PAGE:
Introducing a simple framework to develop brand stories.
Storytelling is often praised as the ultimate marketing tool. Whether it is to advertise a car, motivate your employees or sell hotel rooms. But what is a “brand story” exactly, and how do you develop a great one? In late 2015, we were looking for a framework to develop brand narratives. Frustrated by the absence of a solid “brand story-making model”, we developed our own. This article will introduce you to our Brand Story Canvas and show you how to use it for your organisation.
What is a brand story?
A brand story gives a context to a product or a service. It communicates an organisation’s vision, benefits and values in a memorable and emotional way. A good story cannot be copied. It thus helps establish the role of a brand amid its competition, the market and the world at large. Note that brand storytelling is often confused with advertising. They are not the same. To use a metaphor, advertising is to a brand story what an episode is to a series. Indeed, a good brand story starts but never ends.
What is a brand story made of?
The Brand Story Canvas is a visual map of all the elements that make up a brand story. It includes 7 essential components: context, trigger, themes, ideal, hero, plot and resources. The main premise behind our canvas is that any brand story can be broken down into these components. The model works regardless of an organisation’s size or sector and is equally suitable at both product and corporate levels.
The 7 components of a brand story
Context (Where the story takes place)
The context sets the stage of your brand story. It includes the external forces impacting your organisation (political, economical, social and technological forces). A context is external to your organisation. Yet, you must decide what context most serves your brand story. For instance, Nike might avoid the context of child labour but Tom’s might highlight it.
Trigger (What gets the story started)
The trigger is key in a brand story. It is the belief, situation or event that sets off the story. It anchors the brand story in the context. Consider the example of Shinola, a leather goods company based in Detroit. Shinola’s desire to “bring back a bygone era of quality and integrity” to an industrial America ruined by the 2008 crisis is what triggers its story. Fashion brand Philipp Plein’s story is triggered by the belief that “life is too short to be boring”.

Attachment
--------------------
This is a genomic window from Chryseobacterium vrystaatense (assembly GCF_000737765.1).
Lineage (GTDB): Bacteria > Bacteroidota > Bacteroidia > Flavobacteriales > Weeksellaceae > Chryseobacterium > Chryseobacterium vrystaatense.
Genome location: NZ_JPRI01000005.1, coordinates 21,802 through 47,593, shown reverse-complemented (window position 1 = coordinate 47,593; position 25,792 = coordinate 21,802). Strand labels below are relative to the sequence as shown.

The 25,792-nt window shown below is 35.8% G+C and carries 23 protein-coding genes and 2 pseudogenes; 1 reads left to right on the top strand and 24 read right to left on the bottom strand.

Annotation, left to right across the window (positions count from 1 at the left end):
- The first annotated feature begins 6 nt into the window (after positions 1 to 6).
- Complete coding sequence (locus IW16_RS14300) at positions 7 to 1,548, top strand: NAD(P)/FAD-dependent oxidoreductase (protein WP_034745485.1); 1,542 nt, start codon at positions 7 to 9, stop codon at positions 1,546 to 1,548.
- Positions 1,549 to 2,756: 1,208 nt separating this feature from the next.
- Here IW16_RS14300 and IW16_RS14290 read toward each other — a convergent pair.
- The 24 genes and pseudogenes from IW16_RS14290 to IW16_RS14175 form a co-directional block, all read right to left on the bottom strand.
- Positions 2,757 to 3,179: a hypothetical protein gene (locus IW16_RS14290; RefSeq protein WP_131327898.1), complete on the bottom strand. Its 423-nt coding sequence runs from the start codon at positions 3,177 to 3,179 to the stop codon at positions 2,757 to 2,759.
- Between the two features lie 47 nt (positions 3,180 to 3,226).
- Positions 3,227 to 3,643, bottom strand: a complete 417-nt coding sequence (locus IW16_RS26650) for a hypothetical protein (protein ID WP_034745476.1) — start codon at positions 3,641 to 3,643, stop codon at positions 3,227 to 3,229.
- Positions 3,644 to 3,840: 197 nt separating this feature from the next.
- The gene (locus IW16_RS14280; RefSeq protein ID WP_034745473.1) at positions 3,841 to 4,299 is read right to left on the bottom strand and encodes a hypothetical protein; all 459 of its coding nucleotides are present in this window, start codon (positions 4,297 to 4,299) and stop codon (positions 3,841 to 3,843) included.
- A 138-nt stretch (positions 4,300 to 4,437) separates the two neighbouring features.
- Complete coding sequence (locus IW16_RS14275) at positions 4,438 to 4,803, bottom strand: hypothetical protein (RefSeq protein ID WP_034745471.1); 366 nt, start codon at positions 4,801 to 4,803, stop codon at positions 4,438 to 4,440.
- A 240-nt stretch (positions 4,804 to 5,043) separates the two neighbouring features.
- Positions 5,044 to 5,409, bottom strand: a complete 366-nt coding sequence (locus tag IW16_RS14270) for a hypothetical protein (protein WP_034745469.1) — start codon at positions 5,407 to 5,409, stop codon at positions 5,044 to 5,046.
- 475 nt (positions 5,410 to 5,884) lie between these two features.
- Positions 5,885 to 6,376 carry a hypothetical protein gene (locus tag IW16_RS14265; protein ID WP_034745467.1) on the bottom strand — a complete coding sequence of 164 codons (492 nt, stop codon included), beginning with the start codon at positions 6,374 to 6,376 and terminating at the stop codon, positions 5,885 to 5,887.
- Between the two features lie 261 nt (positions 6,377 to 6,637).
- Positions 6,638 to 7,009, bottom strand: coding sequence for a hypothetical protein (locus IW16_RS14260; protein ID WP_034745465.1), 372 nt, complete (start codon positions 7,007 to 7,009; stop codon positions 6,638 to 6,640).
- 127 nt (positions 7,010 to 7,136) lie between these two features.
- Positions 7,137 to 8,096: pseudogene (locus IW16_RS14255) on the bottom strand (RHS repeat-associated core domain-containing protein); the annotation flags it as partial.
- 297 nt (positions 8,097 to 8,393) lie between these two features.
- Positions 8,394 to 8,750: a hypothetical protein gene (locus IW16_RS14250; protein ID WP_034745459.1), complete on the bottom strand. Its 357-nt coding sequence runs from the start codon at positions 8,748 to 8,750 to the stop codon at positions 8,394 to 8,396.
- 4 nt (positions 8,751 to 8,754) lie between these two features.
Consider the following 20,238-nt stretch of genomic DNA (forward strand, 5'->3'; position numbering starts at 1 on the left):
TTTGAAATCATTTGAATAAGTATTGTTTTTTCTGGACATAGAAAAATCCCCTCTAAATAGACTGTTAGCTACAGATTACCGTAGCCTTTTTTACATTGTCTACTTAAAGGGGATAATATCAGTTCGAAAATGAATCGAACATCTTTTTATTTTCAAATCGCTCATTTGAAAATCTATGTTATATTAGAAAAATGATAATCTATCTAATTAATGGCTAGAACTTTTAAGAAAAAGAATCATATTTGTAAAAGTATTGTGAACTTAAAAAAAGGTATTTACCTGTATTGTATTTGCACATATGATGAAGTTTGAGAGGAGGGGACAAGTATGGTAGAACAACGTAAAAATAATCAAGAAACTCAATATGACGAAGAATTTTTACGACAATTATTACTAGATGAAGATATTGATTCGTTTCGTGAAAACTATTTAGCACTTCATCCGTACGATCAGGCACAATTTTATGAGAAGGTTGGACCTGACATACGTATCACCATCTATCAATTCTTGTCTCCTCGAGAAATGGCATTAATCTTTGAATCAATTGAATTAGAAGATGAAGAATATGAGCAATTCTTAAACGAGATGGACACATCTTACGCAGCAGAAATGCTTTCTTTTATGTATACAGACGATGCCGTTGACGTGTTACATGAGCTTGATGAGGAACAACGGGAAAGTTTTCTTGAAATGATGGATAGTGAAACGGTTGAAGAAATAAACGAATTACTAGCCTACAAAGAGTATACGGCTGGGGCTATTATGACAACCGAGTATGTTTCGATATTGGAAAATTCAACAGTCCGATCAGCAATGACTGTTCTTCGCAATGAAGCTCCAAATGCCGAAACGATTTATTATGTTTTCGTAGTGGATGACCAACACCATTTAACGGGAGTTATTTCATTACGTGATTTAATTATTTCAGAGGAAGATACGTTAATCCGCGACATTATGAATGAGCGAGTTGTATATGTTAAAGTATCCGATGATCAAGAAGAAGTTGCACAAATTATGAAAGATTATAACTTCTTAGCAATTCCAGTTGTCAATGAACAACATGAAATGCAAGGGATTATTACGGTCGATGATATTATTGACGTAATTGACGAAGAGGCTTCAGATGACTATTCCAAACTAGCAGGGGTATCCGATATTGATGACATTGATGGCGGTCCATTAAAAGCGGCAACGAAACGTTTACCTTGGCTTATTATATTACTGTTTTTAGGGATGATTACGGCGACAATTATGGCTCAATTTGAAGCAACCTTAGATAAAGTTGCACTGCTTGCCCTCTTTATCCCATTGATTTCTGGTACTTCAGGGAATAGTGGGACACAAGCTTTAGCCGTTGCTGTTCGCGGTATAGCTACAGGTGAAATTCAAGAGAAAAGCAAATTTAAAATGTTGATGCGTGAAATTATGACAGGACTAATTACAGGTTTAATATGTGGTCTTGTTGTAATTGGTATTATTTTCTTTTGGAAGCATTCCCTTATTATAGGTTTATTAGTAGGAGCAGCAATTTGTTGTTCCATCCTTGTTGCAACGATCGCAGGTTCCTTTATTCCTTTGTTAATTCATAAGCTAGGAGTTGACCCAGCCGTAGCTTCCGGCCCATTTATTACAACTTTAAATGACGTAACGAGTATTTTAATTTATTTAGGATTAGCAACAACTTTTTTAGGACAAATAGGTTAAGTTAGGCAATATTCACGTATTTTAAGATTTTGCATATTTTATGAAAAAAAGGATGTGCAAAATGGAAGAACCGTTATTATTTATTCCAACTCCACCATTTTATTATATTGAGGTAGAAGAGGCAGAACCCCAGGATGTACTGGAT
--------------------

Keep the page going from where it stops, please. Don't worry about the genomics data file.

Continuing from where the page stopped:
Hero (The main character of the story)
The hero is the brand itself. Consider car brands for instance. Mercedes is German, elegant and elitist. While Mini is English, cheeky and dynamic. To personify a brand, you need to ask “If my brand was a person, what would he/she be like?” Think about gender, nationality, character traits and beliefs. In certain cases, the hero can be the company’s employees or its founder. Virgin, for example, gets its rebellious image from its founder Richard Branson.
Ideal (The hero’s reason for being)
The central element that brings all the parts of the story together is the ideal – the reason your brand exists. Note that a brand should never be able to fully reach its ideal, or the story would be over. Apple’s “think different” or Adidas’ “impossible is nothing” can never be reached once and for all. They are never-ending brand stories that transcend trends, products and generations.
Plot (The activities conducted to reach the “ideal”)
The plot describes HOW the hero reaches his or her ideal by taking certain actions. Consider Redbull’s ideal to “give you wings”, a metaphor for an energetic lifestyle. To “give you wings”, Redbull organises events ranging from music festivals to freestyle-skiing events. Note that the plot of Redbull is not based on its product (an energy drink). Another example is how Eyewear company Warby Parker reaches its ideal of “creating an alternative” by offering high quality glasses at a low price point that can be tried at home.
Themes (What the main topics of the story are)
The themes are the dominant ideas of a brand story. The goal for a brand is to “own” certain themes in the mind of the public. Moleskine owns the theme of “artist legacy” and Puma of “speed”. Brand themes are often the starting point for creating content. Consider Freeletics, a fitness training app. The company communicates on the themes of healthy life, personal strength and urban lifestyle. All are relevant to its ideal of “helping people become the best version of themselves”.
Resources (The resources available to the hero)
Resources are things a hero/brand owns or has available to them that help reach your ideal. These could be tangible (people, land, factory, building) or intangible (knowledge, experience, reputation). Luxury brand Hermès gathers the best artisans in its atelier northeast of Paris. Coca-Cola has a secret recipe. Harvard’s MBA program has case studies. Resources should be unique to your organisation.
How to create a brand story with the brand Story Canvas?
Start brainstorming on the left hand side of the canvas with the context cell and move to the right until you reach the resources cell. Write as many points as possible in each cell. Once filled, consider the whole canvas and go back and forth from cell to cell. The goal is to select the elements that are the most relevant to your organisation and link them together. At this point, you might want to add/remove/change elements until you can create a narrative that works.
We hope that this introduction to brand story making will help you craft a great brand story. Would you and your team like to know more about brand stories? Would you like to practice the Brand Story Canvas? Or apply the concept to your business or organisation? We are offering tailored workshops on the Brand Story Canvas. More info here. Interested? Contact Youri Sawerschel.